In April, the CEO of Facebook, Mark Zuckerberg, testified in Congress about the alleged user privacy violations that occurred at Facebook. Several weeks later,Cambridge Analytica, the political consulting firm that misused the personal information of millions of Facebook users, is shutting down due to the loss of customers. The Federal Trade Commission is progressing with its investigation of Facebook, and we will find out whether and how Facebook will be held responsible for these privacy violations.
That said, these privacy concerns are not going to end anytime soon. It is not just Facebook. Companies in multiple industries are becoming heavily dependent on customers’ personal data so that they can provide tailored products and services to their customers at lower cost. Ideally, both the companies and their customers should benefit from this data collector-data contributor relationship. In reality, all of us who are data contributors often feel uncomfortable about it. From Zuckerberg’s testimony in Congress, we may find answers to why we feel this way, and how meaningful regulation can improve this situation.
One reason why data contributors may not trust data collectors is that there is an informational asymmetry between the two. Many users have little knowledge about how companies like Facebook are collecting their personal information and what kinds of information are being collected.People get suspicious about whether their voices are being recorded secretly through the microphones on their laptops or through smart home devices like Amazon Echo.
It is often unclear to users who has access to their personal information. For example, people unfamiliar with Facebook’s business model may think that it sells users’ information to advertisers. During his Congressional testimony, Zuckerberg explained that Facebook acted as an intermediary that connected users with relevant ads. In order to provide greater clarity to users,regulation is needed to require that data collectors disclose, in an understandable and comprehensive manner, the sources being used to collect information, the types of information being collected, and the parties who have the access to that information.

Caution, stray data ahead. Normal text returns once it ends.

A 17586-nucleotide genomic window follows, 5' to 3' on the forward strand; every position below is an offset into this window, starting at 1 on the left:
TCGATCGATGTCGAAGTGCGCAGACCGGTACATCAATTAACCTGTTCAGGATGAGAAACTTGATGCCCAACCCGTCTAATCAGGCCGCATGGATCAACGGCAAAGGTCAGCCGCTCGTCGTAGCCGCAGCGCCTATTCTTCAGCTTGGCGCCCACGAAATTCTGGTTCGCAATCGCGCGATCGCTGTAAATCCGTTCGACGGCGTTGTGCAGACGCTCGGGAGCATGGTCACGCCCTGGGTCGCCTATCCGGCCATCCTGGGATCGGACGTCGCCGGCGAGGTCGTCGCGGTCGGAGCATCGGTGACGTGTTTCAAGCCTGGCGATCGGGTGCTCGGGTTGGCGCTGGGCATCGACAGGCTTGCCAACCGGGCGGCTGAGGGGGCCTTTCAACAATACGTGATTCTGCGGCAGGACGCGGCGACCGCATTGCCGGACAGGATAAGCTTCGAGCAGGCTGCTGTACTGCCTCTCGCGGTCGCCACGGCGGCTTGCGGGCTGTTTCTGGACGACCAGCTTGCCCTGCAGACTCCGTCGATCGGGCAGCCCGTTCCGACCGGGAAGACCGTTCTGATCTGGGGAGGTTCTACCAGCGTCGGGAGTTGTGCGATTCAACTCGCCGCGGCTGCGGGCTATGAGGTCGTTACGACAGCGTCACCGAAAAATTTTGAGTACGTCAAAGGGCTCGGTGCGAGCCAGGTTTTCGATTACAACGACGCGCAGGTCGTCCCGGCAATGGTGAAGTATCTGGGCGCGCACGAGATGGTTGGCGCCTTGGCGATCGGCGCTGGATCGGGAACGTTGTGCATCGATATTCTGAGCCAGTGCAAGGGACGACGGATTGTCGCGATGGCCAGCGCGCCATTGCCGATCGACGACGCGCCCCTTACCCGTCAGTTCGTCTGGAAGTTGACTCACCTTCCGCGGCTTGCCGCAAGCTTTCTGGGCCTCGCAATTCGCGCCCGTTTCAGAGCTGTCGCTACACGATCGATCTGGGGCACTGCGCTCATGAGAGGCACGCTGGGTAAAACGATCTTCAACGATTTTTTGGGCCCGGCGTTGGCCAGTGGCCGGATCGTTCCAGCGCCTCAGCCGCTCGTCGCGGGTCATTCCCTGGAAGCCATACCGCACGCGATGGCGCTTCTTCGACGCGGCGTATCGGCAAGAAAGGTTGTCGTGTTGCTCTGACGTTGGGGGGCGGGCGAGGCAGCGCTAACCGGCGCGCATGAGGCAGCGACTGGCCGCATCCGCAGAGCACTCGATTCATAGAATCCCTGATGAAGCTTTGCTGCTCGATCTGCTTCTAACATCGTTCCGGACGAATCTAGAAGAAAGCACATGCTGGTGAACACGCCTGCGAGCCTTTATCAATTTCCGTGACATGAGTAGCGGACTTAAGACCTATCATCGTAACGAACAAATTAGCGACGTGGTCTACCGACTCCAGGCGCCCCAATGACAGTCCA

Sometimes the collected information may be such that we are hesitant to share it. For example, many car insurance companies have been promoting telematics devices, which track drivers’ driving habits, and good drivers will be rewarded with lower premiums. But even for a good driver, the chance of her getting into an accident varies depending on many other factors, for example, the road conditions. Imagine if insurance companies start to gather information about the routes that a driver takes and change premium rates accordingly, in real time. Drivers will spend less on car insurance if safer routes are taken,and insurers will be able to monitor their risk exposures more closely. But even in such a mutually beneficial scenario, not everyone is willing to share his every footprint with others.
In short, people balance different considerations when it comes to the sensitivity of personal information. Some may be happy about giving up personal information in exchange for lower price or convenience, while others may not. Therefore,data contributors– meaning you and me — should be given the right to not share the information they consider sensitive, unless they want to do so.
In the EU, the General Data Protection Regulation – GDPR – goes into effect on May 25, 2018, and it provides data protection and privacy for all individuals within the European Union. It also deals with the export of personal data outside the EU, and hence, it will have a global impact.
Given the increased focus on cyber privacy, it is likely that some Congressional legislation regulation emerge. Will this regulation be adequate and will there be adequate enforcement of those regulations?